The party is set to hold a four-day elective congress at the University of the Free State in Bloemfontein starting on Saturday.
Julius Malema, who is commander-in-chief of the “red berets”, is poised to be elected president of the Economic Freedom Fighters unopposed.
But it might not be smooth sailing for the charismatic leader.
Factions have formed within the party with some disgruntled members expressing dissatisfaction with Malema’s leadership.
A group calling itself “defenders of the EFF constitution”, led by Lufuno Gogoro, does not want Malema at the helm of the organisation.
It has branded him a “liar” and “dictator”, and accused him of being unapproachable.
The group has charged that Malema refused to listen to members, except for Chief Whip Floyd Shivambu.
Two other factions have reportedly formed within the EFF. One consists of youth league members and the other calls itself “black consciousness”.
The EFF was formed after Malema was kicked out of the ANC and a number of top officials in the ANCYL were suspended.
The other two factions also have different ideas about who should lead the party.
The City Press reported that those from the youth league want Shivambu as EFF deputy president while the black consciousness group wants MP Khanyisile Litchfield-Tshabalala as deputy.
The newspaper reported that it was believed she might decline the nomination as she did not want to get involved in a leadership tussle with Shivambu.
Other positions up for grabs include that of general secretary.
EFF MP Godrich Gardee enjoys the support of the youth league for the position. He will be challenged for the position by national co-ordinator Mpho Ramakatsa.
Other candidates for top positions include Hlengiwe Maxon, who has been nominated for deputy secretary by the youth league, while the black consciousness group has nominated Andile Mngxitama.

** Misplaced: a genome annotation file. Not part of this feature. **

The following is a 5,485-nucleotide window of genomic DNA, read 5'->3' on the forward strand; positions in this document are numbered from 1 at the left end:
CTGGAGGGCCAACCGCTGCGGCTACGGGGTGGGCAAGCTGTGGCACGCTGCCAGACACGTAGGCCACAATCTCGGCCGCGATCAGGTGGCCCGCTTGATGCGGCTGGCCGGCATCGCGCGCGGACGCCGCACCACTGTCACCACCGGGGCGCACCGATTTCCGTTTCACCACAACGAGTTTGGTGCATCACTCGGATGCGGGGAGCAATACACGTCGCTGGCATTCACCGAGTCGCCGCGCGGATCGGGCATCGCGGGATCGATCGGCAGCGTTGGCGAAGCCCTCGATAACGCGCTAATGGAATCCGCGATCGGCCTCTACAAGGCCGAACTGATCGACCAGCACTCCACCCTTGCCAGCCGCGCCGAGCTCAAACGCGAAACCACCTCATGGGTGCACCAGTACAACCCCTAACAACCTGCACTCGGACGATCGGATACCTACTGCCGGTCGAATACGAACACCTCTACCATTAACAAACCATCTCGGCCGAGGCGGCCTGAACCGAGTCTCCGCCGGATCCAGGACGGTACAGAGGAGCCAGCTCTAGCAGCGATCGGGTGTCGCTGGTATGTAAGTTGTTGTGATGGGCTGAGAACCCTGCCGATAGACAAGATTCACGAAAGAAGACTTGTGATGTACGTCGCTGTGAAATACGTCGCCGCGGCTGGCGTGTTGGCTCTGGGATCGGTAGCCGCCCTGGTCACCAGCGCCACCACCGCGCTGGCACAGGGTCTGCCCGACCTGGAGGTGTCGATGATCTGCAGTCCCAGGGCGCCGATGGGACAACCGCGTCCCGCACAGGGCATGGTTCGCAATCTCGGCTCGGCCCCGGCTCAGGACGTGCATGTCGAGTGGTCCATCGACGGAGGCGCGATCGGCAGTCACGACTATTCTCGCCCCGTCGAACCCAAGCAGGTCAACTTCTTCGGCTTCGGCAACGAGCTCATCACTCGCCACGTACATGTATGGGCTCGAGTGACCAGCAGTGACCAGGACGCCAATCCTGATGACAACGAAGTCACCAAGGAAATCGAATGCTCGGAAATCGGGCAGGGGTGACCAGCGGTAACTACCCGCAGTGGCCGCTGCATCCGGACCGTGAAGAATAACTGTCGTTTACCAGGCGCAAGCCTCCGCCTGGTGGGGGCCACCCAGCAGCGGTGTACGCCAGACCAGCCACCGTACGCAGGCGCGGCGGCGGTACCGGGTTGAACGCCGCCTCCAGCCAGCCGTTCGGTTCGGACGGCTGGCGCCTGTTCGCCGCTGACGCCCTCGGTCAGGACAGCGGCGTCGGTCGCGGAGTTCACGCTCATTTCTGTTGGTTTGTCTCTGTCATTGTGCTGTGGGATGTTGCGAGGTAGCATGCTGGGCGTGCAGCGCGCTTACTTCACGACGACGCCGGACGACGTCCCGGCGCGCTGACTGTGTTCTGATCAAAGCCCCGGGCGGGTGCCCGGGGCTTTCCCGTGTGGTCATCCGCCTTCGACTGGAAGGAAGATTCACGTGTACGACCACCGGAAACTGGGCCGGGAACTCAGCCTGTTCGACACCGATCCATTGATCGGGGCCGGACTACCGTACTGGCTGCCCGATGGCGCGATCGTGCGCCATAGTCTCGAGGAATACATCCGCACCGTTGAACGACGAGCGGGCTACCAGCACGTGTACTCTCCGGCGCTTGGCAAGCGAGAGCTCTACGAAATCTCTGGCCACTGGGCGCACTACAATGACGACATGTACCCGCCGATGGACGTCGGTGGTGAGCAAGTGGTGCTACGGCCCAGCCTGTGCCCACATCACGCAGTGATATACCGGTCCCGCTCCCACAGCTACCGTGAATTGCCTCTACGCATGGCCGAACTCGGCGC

Lawyer Dali Mpofu and Shivambu have been nominated for the position of chairman. Magdalene Moonsamy has been nominated for the position of treasurer along with Mpofu.
The party will have a mammoth task managing the factions following chaotic provincial conferences.
In the Northern Cape, EFF members reportedly armed with machetes, pangas and bricks converged on a hotel in November where the provincial leadership was to be elected.
Cases of assault and damage to property were opened.
The party is no stranger to controversy and disruptions as it has shown in its first term in Parliament.
Highly visible in red overalls and pinafores, EFF members have ignited a spark in Parliament that has seen many debates and sittings turn into sessions of name calling and insults, mostly with the mantra “pay back the money”.
This refers to the party’s demand that President Jacob Zuma say when he is going to pay back the portion of money the Public Protector said was irregularly spent on security upgrades at the president’s home at Nkandla, in KwaZulu-Natal.
These tactics have led to at least 20 MPs being suspended from the House without pay. The party has challenged the suspension and taken the matter to the Constitutional Court.
The party filed papers on Friday after Cape High Court President Judge John Hlophe dismissed its application to contest their suspensions.